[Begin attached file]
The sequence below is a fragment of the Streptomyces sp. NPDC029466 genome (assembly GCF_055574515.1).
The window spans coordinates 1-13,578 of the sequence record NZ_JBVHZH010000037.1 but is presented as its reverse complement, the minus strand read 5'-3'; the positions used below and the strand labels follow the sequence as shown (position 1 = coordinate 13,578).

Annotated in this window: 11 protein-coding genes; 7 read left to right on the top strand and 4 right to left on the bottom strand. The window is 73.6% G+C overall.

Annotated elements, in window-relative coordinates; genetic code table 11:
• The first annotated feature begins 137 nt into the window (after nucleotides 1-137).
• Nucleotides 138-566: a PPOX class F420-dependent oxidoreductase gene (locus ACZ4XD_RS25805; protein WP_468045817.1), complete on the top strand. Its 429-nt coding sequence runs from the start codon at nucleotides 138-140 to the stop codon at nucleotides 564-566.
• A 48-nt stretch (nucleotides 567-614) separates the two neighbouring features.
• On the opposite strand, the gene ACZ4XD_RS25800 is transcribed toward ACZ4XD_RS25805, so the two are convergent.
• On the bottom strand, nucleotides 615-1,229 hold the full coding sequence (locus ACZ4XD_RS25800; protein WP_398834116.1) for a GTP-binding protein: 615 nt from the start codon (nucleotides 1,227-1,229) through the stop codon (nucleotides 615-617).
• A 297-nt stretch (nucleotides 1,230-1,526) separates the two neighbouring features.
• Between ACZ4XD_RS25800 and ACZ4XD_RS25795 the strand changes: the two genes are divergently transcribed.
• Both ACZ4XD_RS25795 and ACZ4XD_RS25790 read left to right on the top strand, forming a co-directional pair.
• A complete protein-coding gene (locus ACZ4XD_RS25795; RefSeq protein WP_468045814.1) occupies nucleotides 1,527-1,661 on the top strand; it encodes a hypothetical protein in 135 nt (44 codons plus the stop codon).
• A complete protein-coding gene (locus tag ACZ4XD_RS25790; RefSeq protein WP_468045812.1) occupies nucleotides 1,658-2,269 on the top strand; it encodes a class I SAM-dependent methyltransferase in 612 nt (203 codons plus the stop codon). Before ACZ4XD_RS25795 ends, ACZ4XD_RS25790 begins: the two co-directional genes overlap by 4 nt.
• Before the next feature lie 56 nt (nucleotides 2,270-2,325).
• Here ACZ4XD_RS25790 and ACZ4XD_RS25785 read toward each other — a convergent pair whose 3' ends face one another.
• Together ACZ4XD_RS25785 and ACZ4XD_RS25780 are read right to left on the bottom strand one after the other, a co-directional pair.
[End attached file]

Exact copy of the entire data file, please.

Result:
The sequence below is a fragment of the Streptomyces sp. NPDC029466 genome (assembly GCF_055574515.1).
The window spans coordinates 1-13,578 of the sequence record NZ_JBVHZH010000037.1 but is presented as its reverse complement, the minus strand read 5'-3'; the positions used below and the strand labels follow the sequence as shown (position 1 = coordinate 13,578).

Annotated in this window: 11 protein-coding genes; 7 read left to right on the top strand and 4 right to left on the bottom strand. The window is 73.6% G+C overall.

Annotated elements, in window-relative coordinates; genetic code table 11:
• The first annotated feature begins 137 nt into the window (after nucleotides 1-137).
• Nucleotides 138-566: a PPOX class F420-dependent oxidoreductase gene (locus ACZ4XD_RS25805; protein WP_468045817.1), complete on the top strand. Its 429-nt coding sequence runs from the start codon at nucleotides 138-140 to the stop codon at nucleotides 564-566.
• A 48-nt stretch (nucleotides 567-614) separates the two neighbouring features.
• On the opposite strand, the gene ACZ4XD_RS25800 is transcribed toward ACZ4XD_RS25805, so the two are convergent.
• On the bottom strand, nucleotides 615-1,229 hold the full coding sequence (locus ACZ4XD_RS25800; protein WP_398834116.1) for a GTP-binding protein: 615 nt from the start codon (nucleotides 1,227-1,229) through the stop codon (nucleotides 615-617).
• A 297-nt stretch (nucleotides 1,230-1,526) separates the two neighbouring features.
• Between ACZ4XD_RS25800 and ACZ4XD_RS25795 the strand changes: the two genes are divergently transcribed.
• Both ACZ4XD_RS25795 and ACZ4XD_RS25790 read left to right on the top strand, forming a co-directional pair.
• A complete protein-coding gene (locus ACZ4XD_RS25795; RefSeq protein WP_468045814.1) occupies nucleotides 1,527-1,661 on the top strand; it encodes a hypothetical protein in 135 nt (44 codons plus the stop codon).
• A complete protein-coding gene (locus tag ACZ4XD_RS25790; RefSeq protein WP_468045812.1) occupies nucleotides 1,658-2,269 on the top strand; it encodes a class I SAM-dependent methyltransferase in 612 nt (203 codons plus the stop codon). Before ACZ4XD_RS25795 ends, ACZ4XD_RS25790 begins: the two co-directional genes overlap by 4 nt.
• Before the next feature lie 56 nt (nucleotides 2,270-2,325).
• Here ACZ4XD_RS25790 and ACZ4XD_RS25785 read toward each other — a convergent pair whose 3' ends face one another.
• Together ACZ4XD_RS25785 and ACZ4XD_RS25780 are read right to left on the bottom strand one after the other, a co-directional pair.